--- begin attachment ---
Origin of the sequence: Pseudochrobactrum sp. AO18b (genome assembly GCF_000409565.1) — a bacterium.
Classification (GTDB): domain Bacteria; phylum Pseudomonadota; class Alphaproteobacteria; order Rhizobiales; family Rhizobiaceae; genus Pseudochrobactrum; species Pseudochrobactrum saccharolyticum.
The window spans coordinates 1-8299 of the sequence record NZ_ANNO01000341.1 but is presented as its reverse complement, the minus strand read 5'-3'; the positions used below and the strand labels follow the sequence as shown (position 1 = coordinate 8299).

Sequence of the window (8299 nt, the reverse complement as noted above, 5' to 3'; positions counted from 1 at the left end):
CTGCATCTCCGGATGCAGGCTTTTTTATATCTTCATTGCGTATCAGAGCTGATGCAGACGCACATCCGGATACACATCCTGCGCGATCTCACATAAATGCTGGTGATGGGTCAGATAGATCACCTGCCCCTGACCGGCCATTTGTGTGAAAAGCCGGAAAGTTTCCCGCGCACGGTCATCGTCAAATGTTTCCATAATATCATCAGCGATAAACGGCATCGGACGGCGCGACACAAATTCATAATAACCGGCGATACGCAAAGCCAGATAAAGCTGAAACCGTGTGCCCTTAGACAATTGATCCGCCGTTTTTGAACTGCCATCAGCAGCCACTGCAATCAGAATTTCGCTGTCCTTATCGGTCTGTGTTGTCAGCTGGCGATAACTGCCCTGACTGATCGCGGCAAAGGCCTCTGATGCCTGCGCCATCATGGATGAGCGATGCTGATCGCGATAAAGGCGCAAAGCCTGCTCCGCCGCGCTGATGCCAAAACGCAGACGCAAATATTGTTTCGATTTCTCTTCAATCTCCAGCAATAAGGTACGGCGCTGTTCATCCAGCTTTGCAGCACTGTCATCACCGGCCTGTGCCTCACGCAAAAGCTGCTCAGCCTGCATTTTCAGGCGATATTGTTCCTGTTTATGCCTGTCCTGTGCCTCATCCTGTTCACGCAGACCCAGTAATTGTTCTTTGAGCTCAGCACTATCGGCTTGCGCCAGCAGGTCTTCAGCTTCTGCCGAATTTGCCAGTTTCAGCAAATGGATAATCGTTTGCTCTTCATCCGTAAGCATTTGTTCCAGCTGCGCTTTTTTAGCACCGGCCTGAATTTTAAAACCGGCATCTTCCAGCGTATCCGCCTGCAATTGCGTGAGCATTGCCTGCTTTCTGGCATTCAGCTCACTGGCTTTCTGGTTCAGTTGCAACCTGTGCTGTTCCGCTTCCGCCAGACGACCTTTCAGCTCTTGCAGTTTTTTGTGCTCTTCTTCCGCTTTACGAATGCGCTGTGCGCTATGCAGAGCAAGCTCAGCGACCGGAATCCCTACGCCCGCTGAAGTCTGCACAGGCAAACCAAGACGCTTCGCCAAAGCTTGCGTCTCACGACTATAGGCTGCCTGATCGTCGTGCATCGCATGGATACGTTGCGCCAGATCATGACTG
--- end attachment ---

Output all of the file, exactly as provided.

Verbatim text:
Origin of the sequence: Pseudochrobactrum sp. AO18b (genome assembly GCF_000409565.1) — a bacterium.
Classification (GTDB): domain Bacteria; phylum Pseudomonadota; class Alphaproteobacteria; order Rhizobiales; family Rhizobiaceae; genus Pseudochrobactrum; species Pseudochrobactrum saccharolyticum.
The window spans coordinates 1-8299 of the sequence record NZ_ANNO01000341.1 but is presented as its reverse complement, the minus strand read 5'-3'; the positions used below and the strand labels follow the sequence as shown (position 1 = coordinate 8299).

Sequence of the window (8299 nt, the reverse complement as noted above, 5' to 3'; positions counted from 1 at the left end):
CTGCATCTCCGGATGCAGGCTTTTTTATATCTTCATTGCGTATCAGAGCTGATGCAGACGCACATCCGGATACACATCCTGCGCGATCTCACATAAATGCTGGTGATGGGTCAGATAGATCACCTGCCCCTGACCGGCCATTTGTGTGAAAAGCCGGAAAGTTTCCCGCGCACGGTCATCGTCAAATGTTTCCATAATATCATCAGCGATAAACGGCATCGGACGGCGCGACACAAATTCATAATAACCGGCGATACGCAAAGCCAGATAAAGCTGAAACCGTGTGCCCTTAGACAATTGATCCGCCGTTTTTGAACTGCCATCAGCAGCCACTGCAATCAGAATTTCGCTGTCCTTATCGGTCTGTGTTGTCAGCTGGCGATAACTGCCCTGACTGATCGCGGCAAAGGCCTCTGATGCCTGCGCCATCATGGATGAGCGATGCTGATCGCGATAAAGGCGCAAAGCCTGCTCCGCCGCGCTGATGCCAAAACGCAGACGCAAATATTGTTTCGATTTCTCTTCAATCTCCAGCAATAAGGTACGGCGCTGTTCATCCAGCTTTGCAGCACTGTCATCACCGGCCTGTGCCTCACGCAAAAGCTGCTCAGCCTGCATTTTCAGGCGATATTGTTCCTGTTTATGCCTGTCCTGTGCCTCATCCTGTTCACGCAGACCCAGTAATTGTTCTTTGAGCTCAGCACTATCGGCTTGCGCCAGCAGGTCTTCAGCTTCTGCCGAATTTGCCAGTTTCAGCAAATGGATAATCGTTTGCTCTTCATCCGTAAGCATTTGTTCCAGCTGCGCTTTTTTAGCACCGGCCTGAATTTTAAAACCGGCATCTTCCAGCGTATCCGCCTGCAATTGCGTGAGCATTGCCTGCTTTCTGGCATTCAGCTCACTGGCTTTCTGGTTCAGTTGCAACCTGTGCTGTTCCGCTTCCGCCAGACGACCTTTCAGCTCTTGCAGTTTTTTGTGCTCTTCTTCCGCTTTACGAATGCGCTGTGCGCTATGCAGAGCAAGCTCAGCGACCGGAATCCCTACGCCCGCTGAAGTCTGCACAGGCAAACCAAGACGCTTCGCCAAAGCTTGCGTCTCACGACTATAGGCTGCCTGATCGTCGTGCATCGCATGGATACGTTGCGCCAGATCATGACTG